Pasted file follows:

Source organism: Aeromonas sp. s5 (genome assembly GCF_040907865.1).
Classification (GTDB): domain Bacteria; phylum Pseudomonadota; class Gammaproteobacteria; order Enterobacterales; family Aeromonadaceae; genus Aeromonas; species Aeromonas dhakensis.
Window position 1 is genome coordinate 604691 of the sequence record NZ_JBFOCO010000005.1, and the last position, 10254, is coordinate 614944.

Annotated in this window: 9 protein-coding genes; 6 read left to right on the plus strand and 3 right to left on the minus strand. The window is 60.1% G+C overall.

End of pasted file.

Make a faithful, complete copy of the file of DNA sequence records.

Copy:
Source organism: Aeromonas sp. s5 (genome assembly GCF_040907865.1).
Classification (GTDB): domain Bacteria; phylum Pseudomonadota; class Gammaproteobacteria; order Enterobacterales; family Aeromonadaceae; genus Aeromonas; species Aeromonas dhakensis.
Window position 1 is genome coordinate 604691 of the sequence record NZ_JBFOCO010000005.1, and the last position, 10254, is coordinate 614944.

Annotated in this window: 9 protein-coding genes; 6 read left to right on the plus strand and 3 right to left on the minus strand. The window is 60.1% G+C overall.